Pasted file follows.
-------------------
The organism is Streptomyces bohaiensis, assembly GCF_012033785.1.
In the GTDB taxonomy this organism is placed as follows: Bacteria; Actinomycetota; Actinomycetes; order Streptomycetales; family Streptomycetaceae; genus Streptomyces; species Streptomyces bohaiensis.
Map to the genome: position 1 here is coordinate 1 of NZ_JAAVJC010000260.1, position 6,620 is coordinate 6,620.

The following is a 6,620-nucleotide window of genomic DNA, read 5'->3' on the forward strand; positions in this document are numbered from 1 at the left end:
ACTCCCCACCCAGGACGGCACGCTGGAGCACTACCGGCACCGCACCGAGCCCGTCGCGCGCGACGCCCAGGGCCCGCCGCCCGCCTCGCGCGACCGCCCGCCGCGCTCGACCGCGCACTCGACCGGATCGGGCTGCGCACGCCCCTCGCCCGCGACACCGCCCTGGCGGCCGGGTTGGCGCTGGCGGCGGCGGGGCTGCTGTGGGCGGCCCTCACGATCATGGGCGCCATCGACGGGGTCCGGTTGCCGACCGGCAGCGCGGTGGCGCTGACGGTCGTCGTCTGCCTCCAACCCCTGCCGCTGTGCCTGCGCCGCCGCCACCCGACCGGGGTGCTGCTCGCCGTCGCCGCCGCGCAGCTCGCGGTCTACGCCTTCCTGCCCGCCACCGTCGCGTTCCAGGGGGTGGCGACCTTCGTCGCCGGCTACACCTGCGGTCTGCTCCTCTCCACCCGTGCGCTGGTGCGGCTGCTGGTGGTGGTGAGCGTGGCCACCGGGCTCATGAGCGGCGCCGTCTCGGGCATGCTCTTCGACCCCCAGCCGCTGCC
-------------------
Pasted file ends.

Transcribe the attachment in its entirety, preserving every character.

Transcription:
The organism is Streptomyces bohaiensis, assembly GCF_012033785.1.
In the GTDB taxonomy this organism is placed as follows: Bacteria; Actinomycetota; Actinomycetes; order Streptomycetales; family Streptomycetaceae; genus Streptomyces; species Streptomyces bohaiensis.
Map to the genome: position 1 here is coordinate 1 of NZ_JAAVJC010000260.1, position 6,620 is coordinate 6,620.

The following is a 6,620-nucleotide window of genomic DNA, read 5'->3' on the forward strand; positions in this document are numbered from 1 at the left end:
ACTCCCCACCCAGGACGGCACGCTGGAGCACTACCGGCACCGCACCGAGCCCGTCGCGCGCGACGCCCAGGGCCCGCCGCCCGCCTCGCGCGACCGCCCGCCGCGCTCGACCGCGCACTCGACCGGATCGGGCTGCGCACGCCCCTCGCCCGCGACACCGCCCTGGCGGCCGGGTTGGCGCTGGCGGCGGCGGGGCTGCTGTGGGCGGCCCTCACGATCATGGGCGCCATCGACGGGGTCCGGTTGCCGACCGGCAGCGCGGTGGCGCTGACGGTCGTCGTCTGCCTCCAACCCCTGCCGCTGTGCCTGCGCCGCCGCCACCCGACCGGGGTGCTGCTCGCCGTCGCCGCCGCGCAGCTCGCGGTCTACGCCTTCCTGCCCGCCACCGTCGCGTTCCAGGGGGTGGCGACCTTCGTCGCCGGCTACACCTGCGGTCTGCTCCTCTCCACCCGTGCGCTGGTGCGGCTGCTGGTGGTGGTGAGCGTGGCCACCGGGCTCATGAGCGGCGCCGTCTCGGGCATGCTCTTCGACCCCCAGCCGCTGCC